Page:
When public interest work isn’t very public

What are the issues occupying Law Societies’ Boards of Directors these days? I thought finding them would be a relatively straight forward search, assuming all would make their meeting materials, or at least a summary of their deliberations, publicly available. In that way any interested lawyer or other observer could see what the legal regulators are up to. For bodies that work in the public interest, that would be the obvious way to keep the public and the profession abreast of what is important and what law societies are doing.
With some disappointment, but not much surprize, I discovered that making board materials public is the exception, not the rule.
In remarks made as part of the 2017 Pitblado Lectures in Winnipeg, I noted about how difficult it is to discover what law societies do –
Law societies that purport to have the public interest as their primary mandate must be much more open and transparent about what they do. A cursory examination of law society websites shows how opaque they are and how the public cannot fathom what is done and, more important, how law societies make decisions. They mostly communicate about bad things, i.e., discipline, and rarely speak about – let alone make readily accessible – the many positive things they do. But openness is about more than communication. It is about being very clear regarding law societies processes, their policies, the decision-making matrices and their agendas. It also requires that law societies report to the public on what they do, how they do it and how they could do it better
In those remarks I was referring to the broad work of the societies. The observation remains true today. Now my interest is what are their policy priorities and how Benchers or Councils advance their strategic priorities. Because ‘governance hygiene’ should be a priority, I also wonder to what extent boards descend into operational work.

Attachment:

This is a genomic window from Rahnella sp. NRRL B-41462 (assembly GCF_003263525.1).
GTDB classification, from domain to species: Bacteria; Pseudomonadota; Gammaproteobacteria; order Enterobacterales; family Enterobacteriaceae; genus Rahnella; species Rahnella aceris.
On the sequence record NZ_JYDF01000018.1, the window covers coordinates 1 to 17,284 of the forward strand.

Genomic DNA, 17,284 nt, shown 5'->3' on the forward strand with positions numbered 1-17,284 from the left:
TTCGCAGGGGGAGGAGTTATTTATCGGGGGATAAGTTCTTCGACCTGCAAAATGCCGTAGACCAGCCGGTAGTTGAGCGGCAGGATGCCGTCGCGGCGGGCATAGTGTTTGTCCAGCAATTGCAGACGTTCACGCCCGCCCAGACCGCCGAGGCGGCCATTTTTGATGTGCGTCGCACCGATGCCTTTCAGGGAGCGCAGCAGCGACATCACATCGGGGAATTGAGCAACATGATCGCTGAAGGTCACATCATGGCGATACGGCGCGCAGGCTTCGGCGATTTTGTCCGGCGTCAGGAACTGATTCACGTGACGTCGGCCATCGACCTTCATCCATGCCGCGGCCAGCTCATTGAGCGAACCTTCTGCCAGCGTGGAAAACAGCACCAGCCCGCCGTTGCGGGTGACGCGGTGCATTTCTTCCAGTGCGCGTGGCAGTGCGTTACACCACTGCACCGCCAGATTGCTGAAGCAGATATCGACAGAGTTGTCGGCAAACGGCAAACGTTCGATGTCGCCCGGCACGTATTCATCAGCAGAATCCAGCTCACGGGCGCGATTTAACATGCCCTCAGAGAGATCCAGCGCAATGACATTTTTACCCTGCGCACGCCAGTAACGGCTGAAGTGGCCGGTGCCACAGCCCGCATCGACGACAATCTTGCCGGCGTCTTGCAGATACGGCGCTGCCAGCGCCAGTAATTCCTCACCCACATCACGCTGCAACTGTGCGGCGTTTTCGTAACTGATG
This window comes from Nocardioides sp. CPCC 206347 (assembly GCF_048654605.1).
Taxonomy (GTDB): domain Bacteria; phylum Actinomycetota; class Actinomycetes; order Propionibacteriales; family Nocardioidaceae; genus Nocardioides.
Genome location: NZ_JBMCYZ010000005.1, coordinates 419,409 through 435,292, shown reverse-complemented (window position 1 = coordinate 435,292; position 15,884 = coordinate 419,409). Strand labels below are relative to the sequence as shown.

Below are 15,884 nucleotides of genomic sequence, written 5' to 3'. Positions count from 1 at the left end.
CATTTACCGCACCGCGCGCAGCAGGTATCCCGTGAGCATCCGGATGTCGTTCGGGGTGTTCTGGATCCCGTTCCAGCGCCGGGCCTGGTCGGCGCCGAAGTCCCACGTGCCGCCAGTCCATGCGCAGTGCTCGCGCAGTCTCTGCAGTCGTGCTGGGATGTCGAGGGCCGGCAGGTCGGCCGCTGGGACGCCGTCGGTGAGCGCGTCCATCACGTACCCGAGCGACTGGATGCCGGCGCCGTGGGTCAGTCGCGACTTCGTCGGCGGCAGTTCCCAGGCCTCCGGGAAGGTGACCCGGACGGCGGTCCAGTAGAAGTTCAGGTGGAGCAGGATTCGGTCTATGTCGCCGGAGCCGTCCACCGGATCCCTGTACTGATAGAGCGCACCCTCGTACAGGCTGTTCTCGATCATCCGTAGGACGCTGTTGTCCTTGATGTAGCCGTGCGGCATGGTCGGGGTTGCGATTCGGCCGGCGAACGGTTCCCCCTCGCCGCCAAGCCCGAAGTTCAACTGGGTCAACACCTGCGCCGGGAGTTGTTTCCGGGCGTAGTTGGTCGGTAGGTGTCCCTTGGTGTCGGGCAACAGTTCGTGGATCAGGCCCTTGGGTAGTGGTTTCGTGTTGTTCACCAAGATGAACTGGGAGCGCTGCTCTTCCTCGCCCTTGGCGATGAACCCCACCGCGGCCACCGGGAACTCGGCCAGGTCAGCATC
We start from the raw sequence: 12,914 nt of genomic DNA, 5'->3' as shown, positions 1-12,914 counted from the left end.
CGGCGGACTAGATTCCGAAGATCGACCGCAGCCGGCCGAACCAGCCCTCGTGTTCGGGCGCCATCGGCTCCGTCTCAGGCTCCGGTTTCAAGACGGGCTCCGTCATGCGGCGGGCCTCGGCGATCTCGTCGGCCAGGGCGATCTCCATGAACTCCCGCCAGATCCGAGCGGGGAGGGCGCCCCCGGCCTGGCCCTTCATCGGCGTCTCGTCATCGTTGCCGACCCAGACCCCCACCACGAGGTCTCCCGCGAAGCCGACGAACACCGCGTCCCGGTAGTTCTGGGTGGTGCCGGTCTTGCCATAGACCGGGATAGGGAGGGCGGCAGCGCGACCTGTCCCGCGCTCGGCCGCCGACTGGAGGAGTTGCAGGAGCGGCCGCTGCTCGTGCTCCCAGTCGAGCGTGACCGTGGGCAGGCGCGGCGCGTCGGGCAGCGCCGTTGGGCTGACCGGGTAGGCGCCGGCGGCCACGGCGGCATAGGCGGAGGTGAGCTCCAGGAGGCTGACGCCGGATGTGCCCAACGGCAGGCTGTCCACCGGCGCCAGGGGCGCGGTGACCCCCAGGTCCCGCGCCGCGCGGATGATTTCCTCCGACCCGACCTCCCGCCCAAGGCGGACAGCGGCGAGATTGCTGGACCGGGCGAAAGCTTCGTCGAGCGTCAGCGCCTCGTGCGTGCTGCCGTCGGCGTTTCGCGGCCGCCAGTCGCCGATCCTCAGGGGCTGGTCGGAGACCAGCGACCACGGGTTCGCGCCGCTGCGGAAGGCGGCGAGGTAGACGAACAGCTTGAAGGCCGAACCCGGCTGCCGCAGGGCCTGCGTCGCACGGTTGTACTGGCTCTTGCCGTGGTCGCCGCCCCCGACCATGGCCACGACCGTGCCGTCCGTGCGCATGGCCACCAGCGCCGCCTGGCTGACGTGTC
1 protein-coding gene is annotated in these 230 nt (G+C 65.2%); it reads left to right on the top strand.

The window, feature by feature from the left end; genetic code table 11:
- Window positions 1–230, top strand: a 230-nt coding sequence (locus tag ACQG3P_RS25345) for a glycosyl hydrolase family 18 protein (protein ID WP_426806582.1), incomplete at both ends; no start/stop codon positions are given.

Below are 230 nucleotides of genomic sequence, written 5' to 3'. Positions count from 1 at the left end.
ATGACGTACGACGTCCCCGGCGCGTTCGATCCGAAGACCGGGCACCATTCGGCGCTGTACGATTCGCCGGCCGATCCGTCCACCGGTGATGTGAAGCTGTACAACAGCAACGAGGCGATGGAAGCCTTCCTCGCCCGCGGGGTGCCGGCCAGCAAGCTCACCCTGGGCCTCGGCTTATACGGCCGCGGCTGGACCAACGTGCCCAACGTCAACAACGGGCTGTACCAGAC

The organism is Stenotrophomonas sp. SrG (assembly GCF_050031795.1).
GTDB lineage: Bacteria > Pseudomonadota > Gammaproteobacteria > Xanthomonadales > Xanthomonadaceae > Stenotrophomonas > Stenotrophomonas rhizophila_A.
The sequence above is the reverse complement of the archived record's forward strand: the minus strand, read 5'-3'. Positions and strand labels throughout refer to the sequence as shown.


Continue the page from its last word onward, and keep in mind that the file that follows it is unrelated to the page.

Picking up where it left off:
I found:
– Only four law societies publish their board materials in conjunction with their meetings – British Columbia, Ontario, New Brunswick and Nova Scotia.
– Three others – Alberta, Saskatchewan and the Barreau de Quebec – publish agendas before meetings.
– Northwest Territories publishes agenda and minutes, sometime after they are approved (most recent are from November 2017)
– The actual work decisions and discussions at the Board are reflected in minutes publicly available from those who publish their materials and Alberta.
– In Alberta board materials are available upon request;
– Manitoba and Saskatchewan intend to make their materials available when some technical and resource issues are resolved.
Making board of director agendas, materials and minutes available is about an organization’s transparency. As Glenn Tecker of Tecker International has advised in his work with law societies , transparency is about trust. If an organization expects those affected by its work to trust the results of their processes and decision making, it is vital those processes and decisions be transparent, i.e. open and available. That is not a novel idea.